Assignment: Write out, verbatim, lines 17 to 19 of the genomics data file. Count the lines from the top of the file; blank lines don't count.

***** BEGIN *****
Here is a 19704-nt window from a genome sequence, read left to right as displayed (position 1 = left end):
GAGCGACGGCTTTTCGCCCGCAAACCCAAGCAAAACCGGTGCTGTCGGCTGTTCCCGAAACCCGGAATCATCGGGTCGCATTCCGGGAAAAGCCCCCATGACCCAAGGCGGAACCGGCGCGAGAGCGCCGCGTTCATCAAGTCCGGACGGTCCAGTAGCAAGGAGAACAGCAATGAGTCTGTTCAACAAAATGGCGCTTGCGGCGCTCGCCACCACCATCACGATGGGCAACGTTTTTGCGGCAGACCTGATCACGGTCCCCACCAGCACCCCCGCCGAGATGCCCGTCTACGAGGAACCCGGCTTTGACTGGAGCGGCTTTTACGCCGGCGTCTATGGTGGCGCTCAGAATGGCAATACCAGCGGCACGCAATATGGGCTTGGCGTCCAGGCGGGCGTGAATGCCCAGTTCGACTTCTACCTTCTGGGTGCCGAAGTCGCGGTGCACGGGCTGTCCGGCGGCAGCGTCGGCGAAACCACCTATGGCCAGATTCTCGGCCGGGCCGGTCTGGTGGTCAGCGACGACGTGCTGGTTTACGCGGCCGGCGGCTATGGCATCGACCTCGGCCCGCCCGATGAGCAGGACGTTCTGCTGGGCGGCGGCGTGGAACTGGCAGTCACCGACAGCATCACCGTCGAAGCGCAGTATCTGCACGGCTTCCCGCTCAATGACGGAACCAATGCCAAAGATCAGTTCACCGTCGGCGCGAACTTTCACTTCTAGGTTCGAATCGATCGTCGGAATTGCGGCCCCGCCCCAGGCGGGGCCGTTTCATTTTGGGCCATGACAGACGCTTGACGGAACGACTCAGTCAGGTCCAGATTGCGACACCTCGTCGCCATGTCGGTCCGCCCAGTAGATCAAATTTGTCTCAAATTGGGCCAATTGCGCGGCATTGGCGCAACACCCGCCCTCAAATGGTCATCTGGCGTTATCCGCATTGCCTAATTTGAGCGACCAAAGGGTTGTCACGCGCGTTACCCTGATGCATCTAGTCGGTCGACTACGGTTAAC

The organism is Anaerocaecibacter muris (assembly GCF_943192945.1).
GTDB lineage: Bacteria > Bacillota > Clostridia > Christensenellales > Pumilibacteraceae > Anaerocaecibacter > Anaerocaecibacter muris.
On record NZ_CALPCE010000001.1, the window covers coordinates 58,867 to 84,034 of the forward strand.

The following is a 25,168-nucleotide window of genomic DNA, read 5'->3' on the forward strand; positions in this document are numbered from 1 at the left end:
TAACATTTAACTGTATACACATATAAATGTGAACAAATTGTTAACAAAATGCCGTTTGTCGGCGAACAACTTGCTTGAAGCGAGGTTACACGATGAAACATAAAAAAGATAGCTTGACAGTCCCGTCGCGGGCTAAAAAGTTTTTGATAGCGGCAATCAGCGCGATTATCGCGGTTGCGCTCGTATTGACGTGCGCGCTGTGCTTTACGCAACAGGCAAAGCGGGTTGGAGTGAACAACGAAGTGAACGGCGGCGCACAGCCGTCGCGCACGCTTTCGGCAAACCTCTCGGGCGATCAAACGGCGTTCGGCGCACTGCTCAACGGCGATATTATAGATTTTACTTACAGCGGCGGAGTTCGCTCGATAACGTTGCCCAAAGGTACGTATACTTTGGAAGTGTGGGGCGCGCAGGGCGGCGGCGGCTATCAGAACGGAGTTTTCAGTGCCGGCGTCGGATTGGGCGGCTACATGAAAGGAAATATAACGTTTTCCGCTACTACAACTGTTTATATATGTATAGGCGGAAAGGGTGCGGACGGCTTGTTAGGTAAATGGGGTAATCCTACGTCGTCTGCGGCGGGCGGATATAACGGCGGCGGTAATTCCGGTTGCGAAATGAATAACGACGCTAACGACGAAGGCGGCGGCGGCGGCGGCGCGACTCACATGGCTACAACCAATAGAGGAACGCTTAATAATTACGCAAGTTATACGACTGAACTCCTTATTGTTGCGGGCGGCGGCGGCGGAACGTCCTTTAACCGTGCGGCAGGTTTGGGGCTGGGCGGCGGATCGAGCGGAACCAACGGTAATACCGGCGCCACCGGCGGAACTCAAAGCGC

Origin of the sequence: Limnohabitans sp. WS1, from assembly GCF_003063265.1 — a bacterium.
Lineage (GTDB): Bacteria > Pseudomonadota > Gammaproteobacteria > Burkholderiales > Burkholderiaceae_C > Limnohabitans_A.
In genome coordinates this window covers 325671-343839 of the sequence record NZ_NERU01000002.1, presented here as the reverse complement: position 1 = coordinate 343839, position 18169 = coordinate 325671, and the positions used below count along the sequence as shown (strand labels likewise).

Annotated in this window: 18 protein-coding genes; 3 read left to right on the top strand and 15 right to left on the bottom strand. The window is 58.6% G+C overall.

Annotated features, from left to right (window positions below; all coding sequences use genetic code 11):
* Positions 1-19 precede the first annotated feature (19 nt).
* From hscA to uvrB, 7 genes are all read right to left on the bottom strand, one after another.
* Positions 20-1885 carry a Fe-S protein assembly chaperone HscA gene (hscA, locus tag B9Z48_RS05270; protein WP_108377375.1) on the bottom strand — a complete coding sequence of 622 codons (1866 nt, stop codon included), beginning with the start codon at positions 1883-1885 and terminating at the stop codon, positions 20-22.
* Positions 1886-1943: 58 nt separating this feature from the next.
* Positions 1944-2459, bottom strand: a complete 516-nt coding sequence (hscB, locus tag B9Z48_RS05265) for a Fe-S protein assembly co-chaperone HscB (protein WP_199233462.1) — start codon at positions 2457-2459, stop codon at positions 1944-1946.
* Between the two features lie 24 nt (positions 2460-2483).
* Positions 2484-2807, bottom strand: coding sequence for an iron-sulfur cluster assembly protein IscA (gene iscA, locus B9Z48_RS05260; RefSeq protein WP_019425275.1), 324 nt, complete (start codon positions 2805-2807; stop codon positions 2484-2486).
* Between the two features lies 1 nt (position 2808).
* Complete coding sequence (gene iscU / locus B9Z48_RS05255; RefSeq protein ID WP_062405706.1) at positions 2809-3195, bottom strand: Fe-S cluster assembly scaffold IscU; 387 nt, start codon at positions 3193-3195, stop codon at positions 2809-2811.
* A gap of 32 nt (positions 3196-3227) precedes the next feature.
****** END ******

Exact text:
* Positions 1944-2459, bottom strand: a complete 516-nt coding sequence (hscB, locus tag B9Z48_RS05265) for a Fe-S protein assembly co-chaperone HscB (protein WP_199233462.1) — start codon at positions 2457-2459, stop codon at positions 1944-1946.
* Between the two features lie 24 nt (positions 2460-2483).
* Positions 2484-2807, bottom strand: coding sequence for an iron-sulfur cluster assembly protein IscA (gene iscA, locus B9Z48_RS05260; RefSeq protein WP_019425275.1), 324 nt, complete (start codon positions 2805-2807; stop codon positions 2484-2486).